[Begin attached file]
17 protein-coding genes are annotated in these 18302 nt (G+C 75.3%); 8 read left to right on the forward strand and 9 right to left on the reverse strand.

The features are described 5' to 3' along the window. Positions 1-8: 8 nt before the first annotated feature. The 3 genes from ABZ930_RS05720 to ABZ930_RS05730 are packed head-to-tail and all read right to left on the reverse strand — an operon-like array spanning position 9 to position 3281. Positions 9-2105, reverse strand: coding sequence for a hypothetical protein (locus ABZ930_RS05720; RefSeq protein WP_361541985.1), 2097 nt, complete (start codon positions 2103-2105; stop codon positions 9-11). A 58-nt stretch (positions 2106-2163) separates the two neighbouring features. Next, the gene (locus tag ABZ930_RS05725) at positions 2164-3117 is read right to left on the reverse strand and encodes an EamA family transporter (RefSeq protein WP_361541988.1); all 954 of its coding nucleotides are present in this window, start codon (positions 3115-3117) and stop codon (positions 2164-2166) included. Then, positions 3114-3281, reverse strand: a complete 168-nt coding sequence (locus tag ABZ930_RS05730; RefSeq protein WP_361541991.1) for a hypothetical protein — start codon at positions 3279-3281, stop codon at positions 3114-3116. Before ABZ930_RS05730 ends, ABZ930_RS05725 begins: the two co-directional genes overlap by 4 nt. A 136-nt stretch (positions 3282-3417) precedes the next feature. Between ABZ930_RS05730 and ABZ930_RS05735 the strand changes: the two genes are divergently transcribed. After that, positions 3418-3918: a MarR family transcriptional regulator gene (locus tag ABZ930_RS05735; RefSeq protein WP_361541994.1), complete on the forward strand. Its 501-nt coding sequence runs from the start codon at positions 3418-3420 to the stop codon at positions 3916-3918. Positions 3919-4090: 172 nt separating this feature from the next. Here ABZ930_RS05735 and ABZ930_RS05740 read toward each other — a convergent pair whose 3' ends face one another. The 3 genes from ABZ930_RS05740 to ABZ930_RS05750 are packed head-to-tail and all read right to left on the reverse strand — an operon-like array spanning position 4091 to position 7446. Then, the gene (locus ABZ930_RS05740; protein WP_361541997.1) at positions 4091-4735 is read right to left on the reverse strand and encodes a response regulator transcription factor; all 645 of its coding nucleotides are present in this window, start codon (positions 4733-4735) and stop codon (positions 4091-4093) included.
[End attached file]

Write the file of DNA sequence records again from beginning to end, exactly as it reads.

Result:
17 protein-coding genes are annotated in these 18302 nt (G+C 75.3%); 8 read left to right on the forward strand and 9 right to left on the reverse strand.

The features are described 5' to 3' along the window. Positions 1-8: 8 nt before the first annotated feature. The 3 genes from ABZ930_RS05720 to ABZ930_RS05730 are packed head-to-tail and all read right to left on the reverse strand — an operon-like array spanning position 9 to position 3281. Positions 9-2105, reverse strand: coding sequence for a hypothetical protein (locus ABZ930_RS05720; RefSeq protein WP_361541985.1), 2097 nt, complete (start codon positions 2103-2105; stop codon positions 9-11). A 58-nt stretch (positions 2106-2163) separates the two neighbouring features. Next, the gene (locus tag ABZ930_RS05725) at positions 2164-3117 is read right to left on the reverse strand and encodes an EamA family transporter (RefSeq protein WP_361541988.1); all 954 of its coding nucleotides are present in this window, start codon (positions 3115-3117) and stop codon (positions 2164-2166) included. Then, positions 3114-3281, reverse strand: a complete 168-nt coding sequence (locus tag ABZ930_RS05730; RefSeq protein WP_361541991.1) for a hypothetical protein — start codon at positions 3279-3281, stop codon at positions 3114-3116. Before ABZ930_RS05730 ends, ABZ930_RS05725 begins: the two co-directional genes overlap by 4 nt. A 136-nt stretch (positions 3282-3417) precedes the next feature. Between ABZ930_RS05730 and ABZ930_RS05735 the strand changes: the two genes are divergently transcribed. After that, positions 3418-3918: a MarR family transcriptional regulator gene (locus tag ABZ930_RS05735; RefSeq protein WP_361541994.1), complete on the forward strand. Its 501-nt coding sequence runs from the start codon at positions 3418-3420 to the stop codon at positions 3916-3918. Positions 3919-4090: 172 nt separating this feature from the next. Here ABZ930_RS05735 and ABZ930_RS05740 read toward each other — a convergent pair whose 3' ends face one another. The 3 genes from ABZ930_RS05740 to ABZ930_RS05750 are packed head-to-tail and all read right to left on the reverse strand — an operon-like array spanning position 4091 to position 7446. Then, the gene (locus ABZ930_RS05740; protein WP_361541997.1) at positions 4091-4735 is read right to left on the reverse strand and encodes a response regulator transcription factor; all 645 of its coding nucleotides are present in this window, start codon (positions 4733-4735) and stop codon (positions 4091-4093) included.